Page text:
[time-nuts] Thunderbolt stability and ambient temperature

J. Forster jfor at quik.com
Tue Jun 9 19:26:34 EDT 2009

>> The point for timenuts is not just the thermal resistance, but more
>> importantly the thermal *impedance*: you want to low-pass filter
>> the thermal changes so that they all happen in the area where the
>> PLL can cope with them.
>> Thermal resistance is about insulation, thermal impedance is
>> about (thermal) mass.

Not really.

Consider a one dimensional model, with the controlled space onb the left
and the ambient on the right:

     |------|           |
     | Osc  |===========| Ambient
     |======|           |
      T mass

> The thermal time constant (not the thermal impedance per se) is what
> matters when one is trying to reduce the effective amplitude of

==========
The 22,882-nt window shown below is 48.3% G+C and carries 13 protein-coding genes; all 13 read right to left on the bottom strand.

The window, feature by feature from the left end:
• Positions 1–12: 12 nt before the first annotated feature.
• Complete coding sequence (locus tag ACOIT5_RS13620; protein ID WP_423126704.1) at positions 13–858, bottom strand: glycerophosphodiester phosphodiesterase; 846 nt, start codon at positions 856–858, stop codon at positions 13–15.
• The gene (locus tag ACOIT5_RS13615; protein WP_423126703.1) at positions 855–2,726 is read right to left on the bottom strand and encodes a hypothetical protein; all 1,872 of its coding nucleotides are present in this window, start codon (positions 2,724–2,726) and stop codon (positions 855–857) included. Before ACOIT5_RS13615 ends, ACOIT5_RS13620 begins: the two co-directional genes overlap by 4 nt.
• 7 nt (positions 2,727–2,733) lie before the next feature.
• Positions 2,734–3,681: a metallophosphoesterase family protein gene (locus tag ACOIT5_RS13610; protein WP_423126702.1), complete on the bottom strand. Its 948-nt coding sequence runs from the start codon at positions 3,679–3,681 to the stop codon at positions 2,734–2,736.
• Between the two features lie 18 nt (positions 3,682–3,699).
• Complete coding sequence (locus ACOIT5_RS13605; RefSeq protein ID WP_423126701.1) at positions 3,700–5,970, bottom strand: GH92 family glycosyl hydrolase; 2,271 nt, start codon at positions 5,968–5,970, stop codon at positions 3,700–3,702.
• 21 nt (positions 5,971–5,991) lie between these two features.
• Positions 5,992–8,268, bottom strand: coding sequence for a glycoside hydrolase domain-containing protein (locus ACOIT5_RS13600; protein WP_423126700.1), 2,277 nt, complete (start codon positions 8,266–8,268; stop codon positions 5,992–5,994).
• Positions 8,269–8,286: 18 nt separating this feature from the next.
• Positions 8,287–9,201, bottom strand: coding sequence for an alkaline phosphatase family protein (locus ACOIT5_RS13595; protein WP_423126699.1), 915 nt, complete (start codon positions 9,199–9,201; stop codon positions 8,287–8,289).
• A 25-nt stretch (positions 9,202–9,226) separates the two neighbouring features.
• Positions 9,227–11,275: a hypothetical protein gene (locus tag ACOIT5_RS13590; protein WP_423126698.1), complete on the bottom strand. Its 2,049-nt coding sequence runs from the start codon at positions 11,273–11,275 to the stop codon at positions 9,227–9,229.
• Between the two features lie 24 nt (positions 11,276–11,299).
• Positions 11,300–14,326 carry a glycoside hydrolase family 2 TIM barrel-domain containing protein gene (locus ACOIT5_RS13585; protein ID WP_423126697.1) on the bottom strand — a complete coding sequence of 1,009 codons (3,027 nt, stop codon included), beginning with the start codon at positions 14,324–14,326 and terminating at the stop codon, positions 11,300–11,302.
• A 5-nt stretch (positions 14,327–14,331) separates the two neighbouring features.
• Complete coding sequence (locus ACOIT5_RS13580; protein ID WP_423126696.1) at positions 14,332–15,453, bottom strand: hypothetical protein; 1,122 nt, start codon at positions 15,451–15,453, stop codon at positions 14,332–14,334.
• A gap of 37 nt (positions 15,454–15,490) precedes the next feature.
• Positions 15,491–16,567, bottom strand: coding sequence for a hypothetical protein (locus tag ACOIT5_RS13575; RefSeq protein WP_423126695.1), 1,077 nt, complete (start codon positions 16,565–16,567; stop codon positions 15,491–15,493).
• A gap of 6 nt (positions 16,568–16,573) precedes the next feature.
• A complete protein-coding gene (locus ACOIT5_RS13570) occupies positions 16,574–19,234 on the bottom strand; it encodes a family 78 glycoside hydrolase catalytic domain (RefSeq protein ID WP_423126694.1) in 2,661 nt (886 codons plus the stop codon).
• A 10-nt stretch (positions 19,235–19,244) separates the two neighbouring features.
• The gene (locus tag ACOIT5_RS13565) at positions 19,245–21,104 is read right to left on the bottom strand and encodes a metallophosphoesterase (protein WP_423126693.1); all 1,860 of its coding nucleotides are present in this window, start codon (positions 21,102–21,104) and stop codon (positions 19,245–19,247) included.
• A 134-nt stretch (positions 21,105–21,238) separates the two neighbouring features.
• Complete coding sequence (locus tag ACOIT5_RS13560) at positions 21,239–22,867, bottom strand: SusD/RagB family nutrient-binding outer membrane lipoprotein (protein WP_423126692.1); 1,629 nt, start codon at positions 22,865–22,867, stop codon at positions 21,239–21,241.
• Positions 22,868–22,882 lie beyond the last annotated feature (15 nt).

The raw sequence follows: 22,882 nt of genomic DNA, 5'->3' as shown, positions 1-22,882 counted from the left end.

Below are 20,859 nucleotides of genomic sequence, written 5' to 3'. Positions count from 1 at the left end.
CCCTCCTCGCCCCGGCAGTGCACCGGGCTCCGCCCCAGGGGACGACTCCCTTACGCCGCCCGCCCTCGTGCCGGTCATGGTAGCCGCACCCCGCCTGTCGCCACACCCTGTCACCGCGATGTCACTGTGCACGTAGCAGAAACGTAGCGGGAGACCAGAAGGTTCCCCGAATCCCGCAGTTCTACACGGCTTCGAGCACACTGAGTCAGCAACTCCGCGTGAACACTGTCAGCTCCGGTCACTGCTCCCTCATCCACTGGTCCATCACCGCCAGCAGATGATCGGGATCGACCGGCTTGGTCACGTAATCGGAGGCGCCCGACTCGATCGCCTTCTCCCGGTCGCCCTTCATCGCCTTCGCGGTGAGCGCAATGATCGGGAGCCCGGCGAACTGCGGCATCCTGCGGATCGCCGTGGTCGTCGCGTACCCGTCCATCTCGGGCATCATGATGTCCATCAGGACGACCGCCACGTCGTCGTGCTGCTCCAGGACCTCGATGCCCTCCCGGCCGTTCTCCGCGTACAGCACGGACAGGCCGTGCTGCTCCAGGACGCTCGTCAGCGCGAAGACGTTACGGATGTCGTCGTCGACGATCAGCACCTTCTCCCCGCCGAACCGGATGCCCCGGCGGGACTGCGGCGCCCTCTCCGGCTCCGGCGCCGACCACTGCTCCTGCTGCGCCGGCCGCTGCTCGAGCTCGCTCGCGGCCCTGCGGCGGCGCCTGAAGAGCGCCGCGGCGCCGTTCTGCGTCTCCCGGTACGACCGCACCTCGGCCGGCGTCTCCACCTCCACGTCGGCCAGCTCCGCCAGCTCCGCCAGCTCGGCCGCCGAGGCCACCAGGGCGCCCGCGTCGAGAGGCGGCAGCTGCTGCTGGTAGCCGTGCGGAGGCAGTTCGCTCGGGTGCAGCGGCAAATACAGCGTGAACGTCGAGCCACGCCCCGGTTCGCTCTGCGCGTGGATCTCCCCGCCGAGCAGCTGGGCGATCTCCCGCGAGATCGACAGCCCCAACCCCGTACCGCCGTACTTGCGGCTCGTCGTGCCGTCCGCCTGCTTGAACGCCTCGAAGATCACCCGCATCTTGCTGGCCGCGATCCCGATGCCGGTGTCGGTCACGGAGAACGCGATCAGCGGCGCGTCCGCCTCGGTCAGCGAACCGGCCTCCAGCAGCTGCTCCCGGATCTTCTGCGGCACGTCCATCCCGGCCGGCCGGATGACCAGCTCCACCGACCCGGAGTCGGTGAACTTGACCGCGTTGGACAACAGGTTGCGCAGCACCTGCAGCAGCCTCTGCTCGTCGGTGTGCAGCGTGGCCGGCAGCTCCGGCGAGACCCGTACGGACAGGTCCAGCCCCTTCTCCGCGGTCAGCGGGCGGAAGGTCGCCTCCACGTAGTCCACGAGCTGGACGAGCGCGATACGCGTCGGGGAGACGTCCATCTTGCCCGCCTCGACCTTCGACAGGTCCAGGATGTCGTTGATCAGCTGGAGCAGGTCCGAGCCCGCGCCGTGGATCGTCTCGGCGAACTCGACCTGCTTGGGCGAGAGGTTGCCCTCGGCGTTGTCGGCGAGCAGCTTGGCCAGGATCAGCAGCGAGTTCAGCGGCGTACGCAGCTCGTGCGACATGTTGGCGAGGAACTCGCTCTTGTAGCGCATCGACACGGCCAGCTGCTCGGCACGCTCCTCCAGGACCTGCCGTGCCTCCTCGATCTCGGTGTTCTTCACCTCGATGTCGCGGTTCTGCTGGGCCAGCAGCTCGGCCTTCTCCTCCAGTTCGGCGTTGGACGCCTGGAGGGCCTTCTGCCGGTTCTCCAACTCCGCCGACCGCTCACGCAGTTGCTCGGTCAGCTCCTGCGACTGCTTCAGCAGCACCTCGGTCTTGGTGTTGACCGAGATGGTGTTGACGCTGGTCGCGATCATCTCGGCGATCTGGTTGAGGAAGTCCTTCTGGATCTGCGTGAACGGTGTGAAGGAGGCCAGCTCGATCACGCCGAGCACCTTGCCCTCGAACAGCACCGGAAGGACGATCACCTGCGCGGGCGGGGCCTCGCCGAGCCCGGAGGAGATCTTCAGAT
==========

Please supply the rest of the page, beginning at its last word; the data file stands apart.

> temperature fluctuations due to air conditioner cycling.
> Adding mass increases the thermal capacitance adding insulation
> increases the thermal resistance.


> It is possible to construct an enclosure with a long thermal time
> constant together with relatively low thermal resistance so that the
> temperature of a GPSDO or similar device within the enclosure only
> increases by a relatively small amount.

Nope. This is essentially a thermal low pass filter. The same resistance
enters into the time constant and thermal resistance to the ambient. The
only way to increase the thermal TC, while maintaining the resistance, is
to add thermal mass to the Oscillator assembly. (Increase the C with
constant R)


> Multiple alternating layers of thermal conductor and thermal insulator
> reduce thermal gradients as well as temperature fluctuations.
> Having an outer conductive layer reduces the temperature gradients over
> the insulator surface.
> Readily available inexpensive aluminium foil is a cheaper alternative to
> expensive noble metal foils.
> Silica aerogel is one of the most effective insulators.
> Balsa wood has been used as the insulator in portable temperature
> controlled ensclosures for standard cells.
> Bruce

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